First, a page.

Jawed Wassel of Queens, New York was an Afghani American (according to a friend of the family). Wassel had just finished producing a film about Iraq when he got into a dispute with one of his film’s investors. The investor was later charged with decapitating Wassel and chopping up his body in the days after Sept. 11.
“It was as if Sept. 11 gave the investor permission to vent his rage against this guy. He had some conflict. Maybe he would have assaulted him. But would he have decapitated him and chopped his body into pieces, if not for the climate after 9/11?” Cordell asked.
The day before Abdo Ali Ahmed, 51, was murdered, he found a note on his car threatening to kill him and deriding his ethnicity. Ahmed, a Yemeni shopkeeper in Reedly, California, showed the note to friends and family but threw it away after concluding the threat was little more than typical post-Sept. 11 rage.
The next day, on Sept. 29, Ahmed was found murdered. Police have never charged a suspect in the case and they did not find the note he showed to his friends and family. Ahmed was a father of eight. The family lived in California for 35 years. The killing so frightened his surviving family members that they moved and till this day remain in hiding.
Abdullah Mohammed Nimer, 53, was a door-to-door salesman who lived and worked in Los Angeles, California. The motive in his Oct. 13, 2001 murder did not appear to be robbery. When his body was found, his car was unlocked and filled with valuable merchandise worth thousands of dollars. Police found several hundred dollars in cash with the victim that was also untouched.
Hate Crimes Escalate
Cordell said the killings fit into a 1700 percent increase in the number of overall assaults and vandalism cases reported by Human Rights Watch during the first year after Sept. 11.
“In the cases where the murderers are still at large, there were no witnesses. So they have been categorized as homicides. But in every single one of those cases, no money was taken. Cash registers were left open and filled with money. Wallets were untouched and other valuables remained at the scenes,” Cordell said.
There were no post-Sept. 11th backlash murders in Illinois, but there were many acts of violence Irshad Khan owns a gas station in Naperville, Ill., with his uncle, Jafar Khan. They filed a defamation lawsuit saying it was the only way to save their business.
The Khans filed the lawsuit against several people who the Khans alleged spread rumors immediately after September 11th via the Internet that the Khan gas station had become a shrine, of sorts, to alleged Sept. 11th mastermind and al-Qaeda founder Osama Bin Laden.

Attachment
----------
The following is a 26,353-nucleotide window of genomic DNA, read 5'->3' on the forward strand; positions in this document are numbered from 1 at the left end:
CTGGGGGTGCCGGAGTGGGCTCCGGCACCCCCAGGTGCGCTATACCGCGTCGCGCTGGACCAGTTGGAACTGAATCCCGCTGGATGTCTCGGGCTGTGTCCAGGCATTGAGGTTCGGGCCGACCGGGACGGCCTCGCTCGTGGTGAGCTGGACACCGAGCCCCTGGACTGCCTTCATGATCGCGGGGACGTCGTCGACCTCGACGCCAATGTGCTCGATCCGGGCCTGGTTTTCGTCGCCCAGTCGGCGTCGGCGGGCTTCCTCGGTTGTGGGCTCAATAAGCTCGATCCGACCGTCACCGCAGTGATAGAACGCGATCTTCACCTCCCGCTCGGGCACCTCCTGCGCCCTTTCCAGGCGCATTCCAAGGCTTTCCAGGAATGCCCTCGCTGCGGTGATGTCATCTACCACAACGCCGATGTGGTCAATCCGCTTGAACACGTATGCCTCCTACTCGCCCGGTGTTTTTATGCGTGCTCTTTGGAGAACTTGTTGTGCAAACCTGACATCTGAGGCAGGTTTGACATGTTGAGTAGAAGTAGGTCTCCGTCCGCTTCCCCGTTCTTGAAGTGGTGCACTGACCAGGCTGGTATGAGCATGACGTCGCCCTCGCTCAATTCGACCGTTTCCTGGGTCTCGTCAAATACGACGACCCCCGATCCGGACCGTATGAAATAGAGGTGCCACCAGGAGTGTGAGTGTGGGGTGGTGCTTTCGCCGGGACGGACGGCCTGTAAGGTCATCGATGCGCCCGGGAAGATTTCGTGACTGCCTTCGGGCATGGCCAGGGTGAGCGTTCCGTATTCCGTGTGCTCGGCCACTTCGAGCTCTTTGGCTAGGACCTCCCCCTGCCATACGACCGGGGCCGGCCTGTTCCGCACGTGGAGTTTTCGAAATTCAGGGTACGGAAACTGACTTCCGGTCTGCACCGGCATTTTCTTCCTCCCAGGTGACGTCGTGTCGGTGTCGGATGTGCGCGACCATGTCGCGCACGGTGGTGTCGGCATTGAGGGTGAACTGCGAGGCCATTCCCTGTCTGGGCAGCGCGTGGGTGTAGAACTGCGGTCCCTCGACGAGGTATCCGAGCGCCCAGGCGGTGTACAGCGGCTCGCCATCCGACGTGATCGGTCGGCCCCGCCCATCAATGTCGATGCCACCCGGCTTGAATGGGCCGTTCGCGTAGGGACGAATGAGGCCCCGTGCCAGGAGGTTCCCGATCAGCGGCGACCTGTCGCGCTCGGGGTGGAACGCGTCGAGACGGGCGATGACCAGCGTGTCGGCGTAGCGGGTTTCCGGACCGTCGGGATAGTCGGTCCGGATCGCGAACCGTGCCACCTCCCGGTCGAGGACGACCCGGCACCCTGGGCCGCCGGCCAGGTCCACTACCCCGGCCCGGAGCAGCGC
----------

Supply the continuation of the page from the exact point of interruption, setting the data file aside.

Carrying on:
Bin Laden’s face has been posted on American buildings across the United States and in Afghanistan where he is reportedly in hiding, but the Khans said that people spread rumors that they had put up a picture of Bin Laden to glorify him and praise his terror. There was no such picture, but rumors are powerful in America, especially those targeting Arab and Muslim Americans.
The Khans reported that their gasoline and grocery sales had fallen by about a third after the e-mail rumor circulated. “Some people are just looking for scapegoats, and they’re just pointing fingers at other ethnicities,” Khan was quoted as saying. “I was losing my whole business.”
Across the country in Houston, 30-year-old Iraqi Hassan Al-Asfur was shot in the leg while sitting in his car on Sept. 21, 2001. Police said a man approached Al-Asfur’s car, held a gun to his head and said, “Your people killed my people.”
Further west in California, Swaran Kaur Bhullar, a Sikh, was stabbed in the head at a traffic light in early October 2001. The attackers fled when another car pulled up to the victim’s car. Said Bhullar, “If that car hadn’t driven up, I might have died.”
But Arabs and Muslims were also among the nearly 3,000 people who died in the World Trade Center buildings when they collapsed.
They include: Salman Hamdani, a 23-year-old laboratory technician from Bayside near Queens left home September 11th to work at the Howard Hughes Medical Institute, at the Rockefeller Center, in Manhattan. He never returned.
He was trained in emergency medical assistance. Relatives believe he climbed aboard an ambulance headed for the World Trade Center after the first of the planes hit. He never even got to his office. Salman was a Muslim born in Karachi, Pakistan who came to America at the age of one.
Other World Trade Center victims include Samad Afridi, Omar Namoos, Asad Samir, Yusuf Saad, Talat Hussain, Azam Ahsan, Qasim Ali Khan, Naseema Simjee, Ashraf Ahmad Babu, Mohammad Chaudhury, Jumma Haque.
No funds for hate victims
None of the families of victims murdered as a result of alleged Sept. 11 linked hate backlash, including those identified by Cordell, have ever received support from any of the various charitable funds that were established to raise money to support the surviving families.
These organizations include the September 11th Fund, the Red Cross and the Families of Freedom Fund which provided scholarships to the children of victims. With other 9/11 charities, they raised more than $2.9billion, disbursed to surviving families and relatives, and to owners of businesses and homes damaged in the attacks.
The amount doesn’t include the Government Victim Compensation Fund, which is also distributing $7 billion to survivors and family members. Ironically, Arab Americans donated $90,000 to the Families of Freedom Scholarship Fund for 9/11 families, but received nothing when they were victimized.